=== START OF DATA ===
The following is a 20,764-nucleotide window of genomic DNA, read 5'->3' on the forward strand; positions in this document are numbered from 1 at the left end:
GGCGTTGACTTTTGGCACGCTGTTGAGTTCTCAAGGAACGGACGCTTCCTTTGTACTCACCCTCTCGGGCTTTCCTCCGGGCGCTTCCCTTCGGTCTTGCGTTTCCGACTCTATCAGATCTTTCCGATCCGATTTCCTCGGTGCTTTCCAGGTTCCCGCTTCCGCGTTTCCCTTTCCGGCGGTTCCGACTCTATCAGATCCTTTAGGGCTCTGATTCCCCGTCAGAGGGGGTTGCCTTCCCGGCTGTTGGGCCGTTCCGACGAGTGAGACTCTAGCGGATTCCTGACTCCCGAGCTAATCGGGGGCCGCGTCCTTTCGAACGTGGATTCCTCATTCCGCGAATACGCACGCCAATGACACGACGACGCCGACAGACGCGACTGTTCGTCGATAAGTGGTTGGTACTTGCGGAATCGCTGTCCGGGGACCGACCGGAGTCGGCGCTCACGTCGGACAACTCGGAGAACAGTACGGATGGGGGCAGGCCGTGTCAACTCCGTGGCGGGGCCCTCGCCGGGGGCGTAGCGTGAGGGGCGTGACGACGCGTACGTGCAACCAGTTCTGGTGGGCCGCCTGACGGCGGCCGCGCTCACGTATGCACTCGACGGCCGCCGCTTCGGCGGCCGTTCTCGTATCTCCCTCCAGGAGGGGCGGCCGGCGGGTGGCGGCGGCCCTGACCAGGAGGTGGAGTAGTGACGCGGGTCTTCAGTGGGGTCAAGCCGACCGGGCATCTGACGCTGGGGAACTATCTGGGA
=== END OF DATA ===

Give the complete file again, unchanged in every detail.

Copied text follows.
The following is a 20,764-nucleotide window of genomic DNA, read 5'->3' on the forward strand; positions in this document are numbered from 1 at the left end:
GGCGTTGACTTTTGGCACGCTGTTGAGTTCTCAAGGAACGGACGCTTCCTTTGTACTCACCCTCTCGGGCTTTCCTCCGGGCGCTTCCCTTCGGTCTTGCGTTTCCGACTCTATCAGATCTTTCCGATCCGATTTCCTCGGTGCTTTCCAGGTTCCCGCTTCCGCGTTTCCCTTTCCGGCGGTTCCGACTCTATCAGATCCTTTAGGGCTCTGATTCCCCGTCAGAGGGGGTTGCCTTCCCGGCTGTTGGGCCGTTCCGACGAGTGAGACTCTAGCGGATTCCTGACTCCCGAGCTAATCGGGGGCCGCGTCCTTTCGAACGTGGATTCCTCATTCCGCGAATACGCACGCCAATGACACGACGACGCCGACAGACGCGACTGTTCGTCGATAAGTGGTTGGTACTTGCGGAATCGCTGTCCGGGGACCGACCGGAGTCGGCGCTCACGTCGGACAACTCGGAGAACAGTACGGATGGGGGCAGGCCGTGTCAACTCCGTGGCGGGGCCCTCGCCGGGGGCGTAGCGTGAGGGGCGTGACGACGCGTACGTGCAACCAGTTCTGGTGGGCCGCCTGACGGCGGCCGCGCTCACGTATGCACTCGACGGCCGCCGCTTCGGCGGCCGTTCTCGTATCTCCCTCCAGGAGGGGCGGCCGGCGGGTGGCGGCGGCCCTGACCAGGAGGTGGAGTAGTGACGCGGGTCTTCAGTGGGGTCAAGCCGACCGGGCATCTGACGCTGGGGAACTATCTGGGA